War on terror sets premium on speed, cooperation

War on terror sets premium on speed, cooperation

The post-Sept. 11 environment has brought better cooperation among agencies and a greater sense of urgency, senior systems officials said yesterday at the Northern Virginia Technology Council's Policymaker Breakfast.

A panel of 13 top feds said agencies must work together and work faster to recover from the attacks and fight terrorism.

'We've talked about this within CIA as being a marathon, not a sprint,' said Doug Naquin, the intelligence agency's deputy CIO. 'But we still seem to be doing three-minute miles.'

The State Department is pushing up its schedule to implement secure voice systems, upgrade high-frequency radio systems and expand telecommunications redundancy, said Fernando Burbano, the department's CIO.

The FBI is speeding up rollout of its Trilogy systems modernization project. 'It was originally a three-year plan,' FBI CIO Mark Tanner said. 'Now, after the events of Sept. 11, we've compressed the schedule and are working toward a Dec. 2002 completion.'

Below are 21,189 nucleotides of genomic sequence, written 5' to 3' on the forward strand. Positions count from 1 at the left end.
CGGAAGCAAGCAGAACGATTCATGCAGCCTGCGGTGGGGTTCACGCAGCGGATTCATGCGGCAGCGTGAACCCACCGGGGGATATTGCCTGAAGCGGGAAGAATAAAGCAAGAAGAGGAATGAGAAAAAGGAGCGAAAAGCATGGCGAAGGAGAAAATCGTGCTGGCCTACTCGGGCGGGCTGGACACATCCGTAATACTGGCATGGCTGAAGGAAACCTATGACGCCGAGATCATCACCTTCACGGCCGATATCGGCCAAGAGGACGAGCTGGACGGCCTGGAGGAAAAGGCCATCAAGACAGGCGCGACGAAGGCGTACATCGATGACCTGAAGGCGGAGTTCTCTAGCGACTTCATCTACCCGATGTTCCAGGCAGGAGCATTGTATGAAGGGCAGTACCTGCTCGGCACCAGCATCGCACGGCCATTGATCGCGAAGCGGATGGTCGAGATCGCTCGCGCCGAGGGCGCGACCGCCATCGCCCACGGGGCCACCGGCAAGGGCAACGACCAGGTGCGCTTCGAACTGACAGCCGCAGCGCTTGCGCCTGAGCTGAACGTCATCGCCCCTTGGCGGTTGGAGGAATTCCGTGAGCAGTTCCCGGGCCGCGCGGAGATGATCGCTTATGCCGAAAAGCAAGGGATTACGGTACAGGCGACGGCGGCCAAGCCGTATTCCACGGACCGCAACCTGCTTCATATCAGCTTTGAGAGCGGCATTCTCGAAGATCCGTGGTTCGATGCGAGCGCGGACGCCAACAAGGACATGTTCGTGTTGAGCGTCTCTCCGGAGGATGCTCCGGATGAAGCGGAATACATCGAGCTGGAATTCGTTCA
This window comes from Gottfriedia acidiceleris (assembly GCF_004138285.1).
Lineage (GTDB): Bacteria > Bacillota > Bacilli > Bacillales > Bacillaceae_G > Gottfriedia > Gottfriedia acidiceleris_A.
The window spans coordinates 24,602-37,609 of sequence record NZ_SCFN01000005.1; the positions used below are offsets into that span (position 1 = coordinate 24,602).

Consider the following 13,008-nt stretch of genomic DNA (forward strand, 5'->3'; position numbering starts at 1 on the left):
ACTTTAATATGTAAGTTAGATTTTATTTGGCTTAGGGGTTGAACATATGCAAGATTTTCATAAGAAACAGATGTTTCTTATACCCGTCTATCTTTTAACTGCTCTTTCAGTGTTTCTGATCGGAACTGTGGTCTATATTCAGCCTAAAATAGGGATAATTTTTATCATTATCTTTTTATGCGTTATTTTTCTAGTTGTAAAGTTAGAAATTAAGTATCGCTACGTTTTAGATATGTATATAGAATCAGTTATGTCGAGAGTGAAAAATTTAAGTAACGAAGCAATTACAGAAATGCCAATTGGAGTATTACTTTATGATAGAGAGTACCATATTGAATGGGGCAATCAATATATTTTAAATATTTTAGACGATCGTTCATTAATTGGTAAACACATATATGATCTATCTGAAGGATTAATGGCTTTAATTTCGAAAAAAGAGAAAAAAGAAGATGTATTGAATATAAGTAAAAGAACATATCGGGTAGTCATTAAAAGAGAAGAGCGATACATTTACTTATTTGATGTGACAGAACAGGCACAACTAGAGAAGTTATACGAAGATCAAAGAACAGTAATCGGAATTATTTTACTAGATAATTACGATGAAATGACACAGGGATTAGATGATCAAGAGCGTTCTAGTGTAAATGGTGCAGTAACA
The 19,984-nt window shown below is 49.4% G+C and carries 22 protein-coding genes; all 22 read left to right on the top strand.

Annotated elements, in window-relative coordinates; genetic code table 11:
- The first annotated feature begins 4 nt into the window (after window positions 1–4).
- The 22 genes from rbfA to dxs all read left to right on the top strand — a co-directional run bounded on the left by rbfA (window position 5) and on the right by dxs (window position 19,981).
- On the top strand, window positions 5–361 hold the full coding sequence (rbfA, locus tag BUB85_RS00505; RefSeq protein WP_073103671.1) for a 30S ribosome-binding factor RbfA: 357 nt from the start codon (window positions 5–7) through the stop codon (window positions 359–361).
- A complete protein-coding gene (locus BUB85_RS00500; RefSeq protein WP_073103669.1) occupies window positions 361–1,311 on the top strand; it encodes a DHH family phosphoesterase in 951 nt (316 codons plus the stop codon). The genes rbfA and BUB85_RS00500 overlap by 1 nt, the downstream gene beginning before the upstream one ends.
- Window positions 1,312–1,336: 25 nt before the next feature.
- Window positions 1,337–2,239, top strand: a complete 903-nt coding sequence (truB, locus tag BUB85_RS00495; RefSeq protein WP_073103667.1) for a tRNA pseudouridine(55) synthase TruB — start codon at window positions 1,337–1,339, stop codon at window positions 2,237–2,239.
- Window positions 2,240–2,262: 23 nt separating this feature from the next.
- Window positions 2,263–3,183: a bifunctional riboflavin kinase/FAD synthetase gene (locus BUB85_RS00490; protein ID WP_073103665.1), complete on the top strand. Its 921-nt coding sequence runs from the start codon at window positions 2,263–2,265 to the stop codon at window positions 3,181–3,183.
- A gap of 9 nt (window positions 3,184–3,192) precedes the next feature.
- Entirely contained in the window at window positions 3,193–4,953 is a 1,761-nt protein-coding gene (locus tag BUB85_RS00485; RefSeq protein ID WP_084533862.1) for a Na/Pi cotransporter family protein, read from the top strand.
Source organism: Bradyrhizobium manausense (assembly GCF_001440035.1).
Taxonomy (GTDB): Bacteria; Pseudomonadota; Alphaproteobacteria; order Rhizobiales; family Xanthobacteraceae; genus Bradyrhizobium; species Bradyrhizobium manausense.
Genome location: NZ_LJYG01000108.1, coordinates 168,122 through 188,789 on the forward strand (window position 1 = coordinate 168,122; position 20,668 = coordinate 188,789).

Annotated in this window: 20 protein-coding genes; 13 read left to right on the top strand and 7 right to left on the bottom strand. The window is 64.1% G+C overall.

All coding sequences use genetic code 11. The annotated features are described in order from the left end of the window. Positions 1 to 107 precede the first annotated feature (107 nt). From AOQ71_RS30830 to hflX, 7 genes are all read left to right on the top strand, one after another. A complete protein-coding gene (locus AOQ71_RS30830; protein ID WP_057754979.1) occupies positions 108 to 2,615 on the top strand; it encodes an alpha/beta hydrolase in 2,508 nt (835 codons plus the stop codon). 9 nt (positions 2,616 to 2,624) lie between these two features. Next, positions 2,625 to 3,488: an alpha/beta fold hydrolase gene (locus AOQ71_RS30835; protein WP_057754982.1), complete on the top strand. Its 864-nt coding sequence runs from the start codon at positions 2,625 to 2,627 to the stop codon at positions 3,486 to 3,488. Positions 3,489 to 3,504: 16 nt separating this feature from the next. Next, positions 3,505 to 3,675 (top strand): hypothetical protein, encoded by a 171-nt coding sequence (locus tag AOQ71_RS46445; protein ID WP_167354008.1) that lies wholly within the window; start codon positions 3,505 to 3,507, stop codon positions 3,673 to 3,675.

IT officials at the breakfast also reported greater collaboration with the private sector. Mayi Canales, the Treasury Department's deputy CIO, noted that vendor assistance helped four Treasury agencies stationed in a building destroyed by the World Trade Center attacks to resume operations in four days.

Angela Styles, administrator of the Office of Federal Procurement Policy, echoed the need for government to increase collaboration with vendors.

Mark Forman, associate Office of Management and Budget director for IT and e-government, said the administration's goal of unifying and simplifying systems has led to some new relationships among agencies.

'A lot of the agencies that don't appear to be members of the intelligence community are working more closely than ever now,' the CIA's Naquin said.

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